- And just when I thought she was coming to my door, she whispered sweet & brought me to the floor. She said, "I'm only seventeen!" #80sFriday 39 minutes ago
- Was it something I said or something I did? Did my words not come out right? Though I tried not to hurt you. Though I tried. #80sFriday 1 hour ago
- Guess what's back?! #80sFriday 1 hour ago
- RT @maustermuhle: The D.C. Libertarian Party didn't get votes to maintain major-party status, is knocked back down to minor leagues. http:/… 21 hours ago
- RT @DCGOP: Happy Thanksgiving! http://t.co/j7fWA4CyDr 21 hours ago
Politics & Pop Culture from a homocon.
Politicizing the Shooting of Rep. Giffords
January 10, 2011Posted by on
Before this weekend, I didn’t know much of Congresswoman Gabriella Giffords. I knew she was a Democrat, and I knew she was from Arizona. Then early Saturday afternoon, I started hearing reports of a shooting in Arizona. My first instinct was to send a tweet to my two good friends out there to warn them to stay away from all Safeways today.
Then I learned that among those shot was Congresswoman from the 8th District. In the head at point blank range. My first thoughts were to say a little prayer for everyone involved. Then I wanted to know more about the shooting and the Congresswoman.
Rep. Giffords is a blue dog Democrat. She’s a staunch defender of the Second Amendment. She supports an immigration overhaul that would stiffen border security, impose tougher penalties against employers who hire illegal immigrants and create a guest worker program allowing foreign citizens to work seasonally in the United States. And when it was time to vote for Speaker of the 112th Congress, Rep. Giffords was one of 19 Democrats who did not vote for Nancy Pelosi.
These killings are an unspeakable tragedy. And we may never learn the real motives behind this horrific event. This was not a political act. It was an assassination attempt. Just days ago, we were all lauding the images of a peaceful transfer of power in the House of Representatives from outgoing Speaker Nancy Pelosi, to the newly elected Speaker John Boehner. We marveled and even reminisced about President Obama’s swearing in as the 44th President and the peaceful transfer of power from George W. Bush.
That’s how we solve things in America. We have elections, we fight, we vote, and hopefully, our guy (gal) comes out on top. If not, we regroup and plan for the next election cycle. What we do not do is go out and shoot people because they have different political views.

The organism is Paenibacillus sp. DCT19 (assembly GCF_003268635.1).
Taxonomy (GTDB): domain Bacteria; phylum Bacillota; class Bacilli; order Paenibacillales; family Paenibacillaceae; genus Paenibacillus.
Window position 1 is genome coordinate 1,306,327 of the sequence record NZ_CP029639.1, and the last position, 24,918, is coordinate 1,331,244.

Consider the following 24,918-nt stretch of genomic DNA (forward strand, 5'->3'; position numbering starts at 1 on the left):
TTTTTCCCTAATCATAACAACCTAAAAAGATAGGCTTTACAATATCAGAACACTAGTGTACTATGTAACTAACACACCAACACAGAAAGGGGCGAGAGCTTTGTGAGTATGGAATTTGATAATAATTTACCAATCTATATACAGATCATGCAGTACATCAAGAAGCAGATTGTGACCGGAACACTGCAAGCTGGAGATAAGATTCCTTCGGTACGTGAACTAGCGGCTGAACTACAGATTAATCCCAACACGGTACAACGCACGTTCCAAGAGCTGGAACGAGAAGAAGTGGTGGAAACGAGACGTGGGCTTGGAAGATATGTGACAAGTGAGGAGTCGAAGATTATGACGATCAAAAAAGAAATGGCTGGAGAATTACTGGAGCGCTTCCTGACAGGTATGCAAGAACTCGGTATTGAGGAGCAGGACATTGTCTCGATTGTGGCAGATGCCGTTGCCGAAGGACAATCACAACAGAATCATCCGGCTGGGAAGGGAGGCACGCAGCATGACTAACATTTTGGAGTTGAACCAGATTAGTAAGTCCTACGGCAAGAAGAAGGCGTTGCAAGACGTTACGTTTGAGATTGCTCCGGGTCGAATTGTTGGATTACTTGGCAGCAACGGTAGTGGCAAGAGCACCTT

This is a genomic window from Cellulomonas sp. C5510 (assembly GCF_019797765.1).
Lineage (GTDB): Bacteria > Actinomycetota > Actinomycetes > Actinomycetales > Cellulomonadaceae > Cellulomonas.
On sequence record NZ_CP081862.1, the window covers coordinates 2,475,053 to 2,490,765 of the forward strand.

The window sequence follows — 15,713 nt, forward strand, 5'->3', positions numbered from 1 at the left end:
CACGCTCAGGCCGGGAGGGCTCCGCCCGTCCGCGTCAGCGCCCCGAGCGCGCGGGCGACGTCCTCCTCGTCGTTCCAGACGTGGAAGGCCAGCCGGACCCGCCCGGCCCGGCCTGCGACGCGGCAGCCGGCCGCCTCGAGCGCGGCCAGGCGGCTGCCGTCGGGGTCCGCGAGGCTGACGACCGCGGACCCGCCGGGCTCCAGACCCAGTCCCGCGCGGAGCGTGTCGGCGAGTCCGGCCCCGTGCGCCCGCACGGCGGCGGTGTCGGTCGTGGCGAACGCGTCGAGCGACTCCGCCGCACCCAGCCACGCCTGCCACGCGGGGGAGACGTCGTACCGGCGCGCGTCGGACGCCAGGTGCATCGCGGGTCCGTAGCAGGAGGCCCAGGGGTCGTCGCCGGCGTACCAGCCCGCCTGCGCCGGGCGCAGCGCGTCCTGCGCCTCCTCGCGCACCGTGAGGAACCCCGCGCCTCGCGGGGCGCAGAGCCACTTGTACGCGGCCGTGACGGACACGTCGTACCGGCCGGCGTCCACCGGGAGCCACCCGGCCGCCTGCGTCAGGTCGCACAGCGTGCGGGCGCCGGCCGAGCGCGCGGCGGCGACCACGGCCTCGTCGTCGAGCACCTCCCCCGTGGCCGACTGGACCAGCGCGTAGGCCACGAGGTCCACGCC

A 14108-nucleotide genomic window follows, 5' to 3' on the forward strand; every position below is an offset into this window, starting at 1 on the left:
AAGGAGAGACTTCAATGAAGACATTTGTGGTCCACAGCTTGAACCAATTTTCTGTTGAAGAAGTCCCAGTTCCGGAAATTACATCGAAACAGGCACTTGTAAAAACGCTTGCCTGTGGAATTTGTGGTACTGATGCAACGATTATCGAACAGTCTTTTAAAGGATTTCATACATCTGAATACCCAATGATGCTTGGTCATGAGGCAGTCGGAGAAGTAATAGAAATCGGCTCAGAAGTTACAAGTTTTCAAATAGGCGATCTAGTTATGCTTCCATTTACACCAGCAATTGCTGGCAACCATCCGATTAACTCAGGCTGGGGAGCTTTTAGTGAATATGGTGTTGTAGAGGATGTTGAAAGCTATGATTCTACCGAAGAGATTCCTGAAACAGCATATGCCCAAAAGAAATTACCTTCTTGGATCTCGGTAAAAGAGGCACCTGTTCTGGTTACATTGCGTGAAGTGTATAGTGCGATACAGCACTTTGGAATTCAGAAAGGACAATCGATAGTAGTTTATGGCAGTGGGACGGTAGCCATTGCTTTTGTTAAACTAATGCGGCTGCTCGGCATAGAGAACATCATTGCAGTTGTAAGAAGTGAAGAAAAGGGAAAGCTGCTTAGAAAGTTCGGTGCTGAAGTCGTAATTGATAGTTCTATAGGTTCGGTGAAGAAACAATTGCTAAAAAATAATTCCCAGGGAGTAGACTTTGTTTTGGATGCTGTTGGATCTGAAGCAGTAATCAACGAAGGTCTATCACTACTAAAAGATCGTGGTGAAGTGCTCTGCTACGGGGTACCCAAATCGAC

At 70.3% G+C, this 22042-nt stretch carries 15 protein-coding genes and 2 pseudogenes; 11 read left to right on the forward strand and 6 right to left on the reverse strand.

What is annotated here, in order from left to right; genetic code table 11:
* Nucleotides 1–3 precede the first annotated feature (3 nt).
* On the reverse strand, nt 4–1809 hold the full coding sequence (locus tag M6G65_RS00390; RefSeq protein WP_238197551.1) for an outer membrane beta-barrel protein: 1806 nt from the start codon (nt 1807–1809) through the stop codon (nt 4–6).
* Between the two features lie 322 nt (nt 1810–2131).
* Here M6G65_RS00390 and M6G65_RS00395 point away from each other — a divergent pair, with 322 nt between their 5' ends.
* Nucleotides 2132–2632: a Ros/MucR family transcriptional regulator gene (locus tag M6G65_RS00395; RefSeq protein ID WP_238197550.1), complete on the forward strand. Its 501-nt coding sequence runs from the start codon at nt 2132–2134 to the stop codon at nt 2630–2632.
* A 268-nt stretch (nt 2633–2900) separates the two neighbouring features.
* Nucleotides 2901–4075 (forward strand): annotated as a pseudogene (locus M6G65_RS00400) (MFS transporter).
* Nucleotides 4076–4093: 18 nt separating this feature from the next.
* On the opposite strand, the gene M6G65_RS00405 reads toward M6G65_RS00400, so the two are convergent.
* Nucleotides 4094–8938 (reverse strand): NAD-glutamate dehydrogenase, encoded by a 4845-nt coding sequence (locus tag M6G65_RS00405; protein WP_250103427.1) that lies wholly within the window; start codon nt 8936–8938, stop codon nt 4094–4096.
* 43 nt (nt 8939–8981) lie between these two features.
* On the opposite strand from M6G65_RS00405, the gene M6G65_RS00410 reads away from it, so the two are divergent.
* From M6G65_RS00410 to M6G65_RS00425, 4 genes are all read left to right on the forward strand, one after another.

Immediately after the news reports were buzzing, some started politicizing the events. These morons will stoop to any level to attempt to make a political point. But in doing so, they only show how insignificant they truly are. Knee jerk reactions blaming one side or another are simply pathetic.
The first person attacked from the left was Sarah Palin. Everyone from The Daily Kos to Rep. Chris Van Hollen went after Palin for using images of cross hairs, bulls eyes and such, until it was uncovered that Van Hollen’s Democratic Congressional Campaign Committee website had similar images for the last two election cycles. I don’t even think Markos Moulitsas realizes that back in June of 2008, he himself put a bulls eye on the district of many suspect Democrats, including Giffords.
The reality is that both sides are guilty of this vitriol. There are crazy people on both sides. Using their own twisted logic, Palin is as much to blame as Jesse Jackson, because the shooter is said to be anti-Semitic. It was former Congressman Alan Grayson who said his opponent was a member of the Taliban.
During the presidential campaign back in 2008, then-Senator Obama said “If they bring a knife to the fight, we bring a gun.” So should we now blame the President of the United States? Of course not. That would be puerile.
The media does its own share of engaging in this level of speech. How many times do you hear the media talk about battlegound states, like the presidential campaign is a war.
When there’s actual evidence that Jared Loughner was motivated by someone’s political rhetoric, I’ll consider people lecturing to tone it down.
Of course, we will shortly revisit the debate of gun control. And that is fine. As long as it is a sensible one based on facts and statistics, and not on emotions.